"You Don't Have to" Series, Self Improvement

You Don’t Have to: Please Everyone

Running this blog has shifted my perspective on what it means to be a ‘self-improvement’ writer.

For example, if you read an article on how to be better at not procrastinating, that author probably isn’t a master of getting things done; they probably wrote it because they suck at it. And they’re right there with you, trying to improve.

Just look at some of my posts. I might make it sound like I’m an expert on the subject, but actually I’m inconsistent at getting stuff done, I’m a nervous public speaker, and despite being the self-proclaimed #1 fan of renting, I’m currently looking to purchase a condo.

And how about this very post, ‘You Don’t Have to Please Everyone’? I don’t like going through crosswalks because I hold up traffic. If I interrupt someone I feel like I’ve severely offended them. And in general I live my life in a way as to not overly inconvenience anybody.

The thing is, I don’t want to feel like I need to please everyone. And you know why? Because I’m pretty sure creating meaningful, important change can’t be accomplished without annoying a few folks.

We all know that powerful people, celebrities and politicians all face daily amounts of criticism, but they’re the ones getting stuff done. Oliver Emberton has a great article called: “If you’re not pissing someone off, you’re probably not doing anything important.”

His final paragraph says: “Most of us fear upsetting the emotions of others. When we upset people, we’re compelled to justify ourselves. We yearn to win over our detractors. We seek everyone’s approval. And just one criticism among a hundred compliments burns into our brain like a cigarette.”

Personally, writing this blog has been great practice at putting my ideas out there whether they’re met with acceptance or annoyance. The hardest part hasn’t been so much writing the material but more so putting my articles out for the world to see.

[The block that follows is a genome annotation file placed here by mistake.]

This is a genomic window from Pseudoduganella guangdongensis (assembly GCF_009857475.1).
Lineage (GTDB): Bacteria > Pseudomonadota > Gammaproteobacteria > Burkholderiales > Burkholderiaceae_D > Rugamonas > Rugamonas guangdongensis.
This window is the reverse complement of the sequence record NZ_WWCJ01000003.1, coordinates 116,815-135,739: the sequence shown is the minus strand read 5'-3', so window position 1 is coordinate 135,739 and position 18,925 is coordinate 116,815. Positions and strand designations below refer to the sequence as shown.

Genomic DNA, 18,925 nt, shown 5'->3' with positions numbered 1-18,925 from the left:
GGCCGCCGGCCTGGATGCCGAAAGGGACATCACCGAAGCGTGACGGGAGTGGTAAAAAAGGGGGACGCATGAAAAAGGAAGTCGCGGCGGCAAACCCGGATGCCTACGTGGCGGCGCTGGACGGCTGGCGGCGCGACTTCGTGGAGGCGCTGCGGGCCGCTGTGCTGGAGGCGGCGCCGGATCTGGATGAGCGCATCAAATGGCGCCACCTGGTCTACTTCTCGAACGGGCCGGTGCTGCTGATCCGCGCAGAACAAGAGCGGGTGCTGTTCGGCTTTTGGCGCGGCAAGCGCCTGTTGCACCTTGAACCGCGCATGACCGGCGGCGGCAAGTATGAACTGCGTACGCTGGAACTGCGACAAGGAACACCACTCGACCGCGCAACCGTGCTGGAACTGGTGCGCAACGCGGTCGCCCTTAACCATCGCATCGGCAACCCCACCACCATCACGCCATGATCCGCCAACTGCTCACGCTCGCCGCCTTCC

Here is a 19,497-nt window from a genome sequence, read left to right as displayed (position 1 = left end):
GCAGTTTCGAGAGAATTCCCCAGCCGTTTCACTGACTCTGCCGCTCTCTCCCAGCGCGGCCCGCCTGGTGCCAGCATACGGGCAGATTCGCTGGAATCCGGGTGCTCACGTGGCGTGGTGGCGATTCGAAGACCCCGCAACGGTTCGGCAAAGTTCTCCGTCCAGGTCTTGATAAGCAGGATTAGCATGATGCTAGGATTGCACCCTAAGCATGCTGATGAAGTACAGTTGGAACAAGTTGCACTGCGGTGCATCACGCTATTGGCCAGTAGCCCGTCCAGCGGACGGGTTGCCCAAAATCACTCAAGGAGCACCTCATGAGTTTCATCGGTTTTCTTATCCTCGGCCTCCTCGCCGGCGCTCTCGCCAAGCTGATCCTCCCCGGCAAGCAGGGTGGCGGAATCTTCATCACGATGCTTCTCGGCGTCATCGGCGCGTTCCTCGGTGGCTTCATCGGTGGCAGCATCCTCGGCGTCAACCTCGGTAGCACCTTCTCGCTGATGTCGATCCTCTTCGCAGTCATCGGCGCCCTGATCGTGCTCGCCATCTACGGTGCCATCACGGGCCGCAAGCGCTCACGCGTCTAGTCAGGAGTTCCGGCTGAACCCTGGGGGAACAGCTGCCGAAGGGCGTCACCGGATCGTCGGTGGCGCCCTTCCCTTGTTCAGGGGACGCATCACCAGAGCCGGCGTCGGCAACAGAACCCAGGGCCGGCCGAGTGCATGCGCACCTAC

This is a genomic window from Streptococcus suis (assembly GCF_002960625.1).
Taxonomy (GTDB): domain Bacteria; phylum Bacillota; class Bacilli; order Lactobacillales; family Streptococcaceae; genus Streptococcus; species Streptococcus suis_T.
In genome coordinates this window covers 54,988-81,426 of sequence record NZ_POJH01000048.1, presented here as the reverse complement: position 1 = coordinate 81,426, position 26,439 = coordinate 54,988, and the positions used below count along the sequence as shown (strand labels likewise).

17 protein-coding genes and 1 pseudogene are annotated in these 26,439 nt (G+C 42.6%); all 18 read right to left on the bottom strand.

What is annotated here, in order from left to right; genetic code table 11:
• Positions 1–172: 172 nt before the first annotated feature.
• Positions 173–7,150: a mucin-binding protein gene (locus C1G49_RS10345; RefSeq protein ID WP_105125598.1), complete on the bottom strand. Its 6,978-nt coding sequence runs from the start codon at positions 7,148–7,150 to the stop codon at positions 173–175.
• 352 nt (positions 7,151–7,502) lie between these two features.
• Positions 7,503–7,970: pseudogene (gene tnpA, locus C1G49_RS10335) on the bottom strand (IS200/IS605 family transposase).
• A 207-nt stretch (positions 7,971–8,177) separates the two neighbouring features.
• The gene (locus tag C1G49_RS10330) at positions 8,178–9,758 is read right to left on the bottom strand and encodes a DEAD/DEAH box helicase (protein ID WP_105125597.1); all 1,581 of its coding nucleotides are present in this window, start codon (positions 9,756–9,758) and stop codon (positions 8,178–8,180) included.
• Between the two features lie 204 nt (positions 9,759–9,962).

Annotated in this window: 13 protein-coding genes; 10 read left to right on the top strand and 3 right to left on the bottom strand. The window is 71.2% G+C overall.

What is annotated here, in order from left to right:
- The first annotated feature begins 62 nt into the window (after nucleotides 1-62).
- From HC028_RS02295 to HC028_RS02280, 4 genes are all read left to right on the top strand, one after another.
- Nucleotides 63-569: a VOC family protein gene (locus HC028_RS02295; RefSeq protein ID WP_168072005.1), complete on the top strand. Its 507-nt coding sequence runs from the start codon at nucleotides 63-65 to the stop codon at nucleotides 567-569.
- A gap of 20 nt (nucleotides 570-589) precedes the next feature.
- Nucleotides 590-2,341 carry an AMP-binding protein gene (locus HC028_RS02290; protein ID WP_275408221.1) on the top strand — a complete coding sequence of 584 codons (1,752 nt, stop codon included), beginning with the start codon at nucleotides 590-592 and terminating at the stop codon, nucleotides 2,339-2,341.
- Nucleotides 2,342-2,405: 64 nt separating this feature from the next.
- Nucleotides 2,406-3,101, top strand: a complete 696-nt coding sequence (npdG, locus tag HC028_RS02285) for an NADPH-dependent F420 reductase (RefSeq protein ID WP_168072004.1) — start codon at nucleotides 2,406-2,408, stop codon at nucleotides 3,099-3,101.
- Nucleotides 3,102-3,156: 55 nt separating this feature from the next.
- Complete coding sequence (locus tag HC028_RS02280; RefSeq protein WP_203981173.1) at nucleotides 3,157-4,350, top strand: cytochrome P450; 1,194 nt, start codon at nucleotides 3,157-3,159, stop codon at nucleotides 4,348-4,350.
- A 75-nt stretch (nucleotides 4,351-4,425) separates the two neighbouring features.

This goes especially for Facebook where all your friends and family can gaze upon and judge your work. It creates a real sense of vulnerability when your personal thoughts are out in the very abrasive and unrelenting world of the internet (read any Youtube comments lately?).

And it’s not like my website is about monster trucks or craft beer…I talk about happiness and feelings and personal stuff. (On a side note, a quick Google search found a great monster truck blog.)

Fortunately I’ve only received positive response so far (thanks mom). But for any website that allows comments it’s only a matter of time before some negativity sneaks it’s way in.

Although some handle it much better than others, there aren’t many folks who are truly immune to criticism or negative comments, whether they be from external sources, or from the most damaging criticism of all: yourself.

I strive to be like the honey badger and not give a shit, or be more like Tim:

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David Cain of Raptitude says: “It can be hard to not give a shit. It’s something you have to practice. It should be a celebrated life skill that we teach children, alongside math, shoe-tying and talking to strangers.”

My advice: you don’t have to please everyone, but you should focus on pleasing those closest to you; friends and family because they’re thoughts and feelings are really the only ones that matter. Everyone else can beat it.

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